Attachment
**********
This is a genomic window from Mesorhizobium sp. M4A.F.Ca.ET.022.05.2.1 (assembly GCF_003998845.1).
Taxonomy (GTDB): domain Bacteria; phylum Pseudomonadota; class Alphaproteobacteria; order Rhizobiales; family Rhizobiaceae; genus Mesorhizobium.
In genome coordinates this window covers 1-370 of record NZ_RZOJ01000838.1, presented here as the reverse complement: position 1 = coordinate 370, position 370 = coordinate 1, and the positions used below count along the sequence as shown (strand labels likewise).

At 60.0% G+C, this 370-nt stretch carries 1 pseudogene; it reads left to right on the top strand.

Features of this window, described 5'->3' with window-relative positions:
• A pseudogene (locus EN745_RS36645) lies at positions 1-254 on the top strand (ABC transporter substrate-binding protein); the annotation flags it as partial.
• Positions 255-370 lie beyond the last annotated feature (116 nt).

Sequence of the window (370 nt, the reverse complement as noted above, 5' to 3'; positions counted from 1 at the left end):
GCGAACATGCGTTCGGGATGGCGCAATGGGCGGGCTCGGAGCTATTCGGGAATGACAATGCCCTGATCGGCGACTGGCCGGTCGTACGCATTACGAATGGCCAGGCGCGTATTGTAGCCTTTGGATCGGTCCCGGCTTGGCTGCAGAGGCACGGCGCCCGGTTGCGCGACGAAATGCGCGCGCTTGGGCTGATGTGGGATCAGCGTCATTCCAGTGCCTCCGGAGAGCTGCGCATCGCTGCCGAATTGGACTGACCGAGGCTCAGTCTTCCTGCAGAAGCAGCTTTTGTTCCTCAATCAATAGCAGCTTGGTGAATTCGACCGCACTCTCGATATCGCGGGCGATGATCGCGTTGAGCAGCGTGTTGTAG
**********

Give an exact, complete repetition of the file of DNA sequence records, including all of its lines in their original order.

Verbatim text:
This is a genomic window from Mesorhizobium sp. M4A.F.Ca.ET.022.05.2.1 (assembly GCF_003998845.1).
Taxonomy (GTDB): domain Bacteria; phylum Pseudomonadota; class Alphaproteobacteria; order Rhizobiales; family Rhizobiaceae; genus Mesorhizobium.
In genome coordinates this window covers 1-370 of record NZ_RZOJ01000838.1, presented here as the reverse complement: position 1 = coordinate 370, position 370 = coordinate 1, and the positions used below count along the sequence as shown (strand labels likewise).

At 60.0% G+C, this 370-nt stretch carries 1 pseudogene; it reads left to right on the top strand.

Features of this window, described 5'->3' with window-relative positions:
• A pseudogene (locus EN745_RS36645) lies at positions 1-254 on the top strand (ABC transporter substrate-binding protein); the annotation flags it as partial.
• Positions 255-370 lie beyond the last annotated feature (116 nt).

Sequence of the window (370 nt, the reverse complement as noted above, 5' to 3'; positions counted from 1 at the left end):
GCGAACATGCGTTCGGGATGGCGCAATGGGCGGGCTCGGAGCTATTCGGGAATGACAATGCCCTGATCGGCGACTGGCCGGTCGTACGCATTACGAATGGCCAGGCGCGTATTGTAGCCTTTGGATCGGTCCCGGCTTGGCTGCAGAGGCACGGCGCCCGGTTGCGCGACGAAATGCGCGCGCTTGGGCTGATGTGGGATCAGCGTCATTCCAGTGCCTCCGGAGAGCTGCGCATCGCTGCCGAATTGGACTGACCGAGGCTCAGTCTTCCTGCAGAAGCAGCTTTTGTTCCTCAATCAATAGCAGCTTGGTGAATTCGACCGCACTCTCGATATCGCGGGCGATGATCGCGTTGAGCAGCGTGTTGTAG